Indeed, the ministerial reshuffle reflects this reality.  The majority of the new ministers are technocrats, and the focus of their ministries is reportedly to be oriented toward addressing the conditions of a post-war Syria, in particular reconstruction and rehabilitation.  However, the appointment of Muhamad Khaled Al-Rahmoun as the Minister of Interior may be a noteworthy outlier, as Al-Rahmoun’s appointment could be interpreted as a statement that western considerations and associated sanctions will not deter or even inform Government of Syria decision-making. Notably, Al-Rahmoun is personally sanctioned by the U.S. and the EU for his reputed role in the Eastern Ghouta chemical attack in 2013, while Head of the Political Security Branch.  

Indeed, the ministerial reshuffle reflects this reality.  The majority of the new ministers are technocrats, and the focus of their ministries is reportedly to be oriented toward addressing the conditions of a post-war Syria, in particular reconstruction and rehabilitation.  However, the appointment of Muhamad Khaled Al-Rahmoun as the Minister of Interior may be a noteworthy outlier, as Al-Rahmoun’s appointment could be interpreted as a statement that western considerations and associated sanctions will not deter or even inform Government of Syria decision-making. Notably, Al-Rahmoun is personally sanctioned by the U.S. and the EU for his reputed role in the Eastern Ghouta chemical attack in 2013, while Head of the Political Security Branch.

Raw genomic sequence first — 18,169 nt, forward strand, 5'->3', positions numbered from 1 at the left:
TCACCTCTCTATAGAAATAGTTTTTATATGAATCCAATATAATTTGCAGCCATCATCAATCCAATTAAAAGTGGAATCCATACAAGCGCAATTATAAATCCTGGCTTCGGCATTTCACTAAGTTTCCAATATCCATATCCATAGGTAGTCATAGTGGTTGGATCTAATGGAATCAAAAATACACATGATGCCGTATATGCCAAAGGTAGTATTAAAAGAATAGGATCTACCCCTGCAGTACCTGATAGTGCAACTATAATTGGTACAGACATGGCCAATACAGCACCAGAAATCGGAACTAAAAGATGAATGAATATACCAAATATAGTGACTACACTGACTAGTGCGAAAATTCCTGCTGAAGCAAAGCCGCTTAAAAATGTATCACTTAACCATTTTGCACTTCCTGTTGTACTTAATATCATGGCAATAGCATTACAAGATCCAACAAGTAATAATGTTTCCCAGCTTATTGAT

The former minister of reconciliation with the Russian military responsible for east Ghouta negotiations, during the announcement of releasing Jayish Islam hostages, February 2017. Image courtesy of Enab Baladi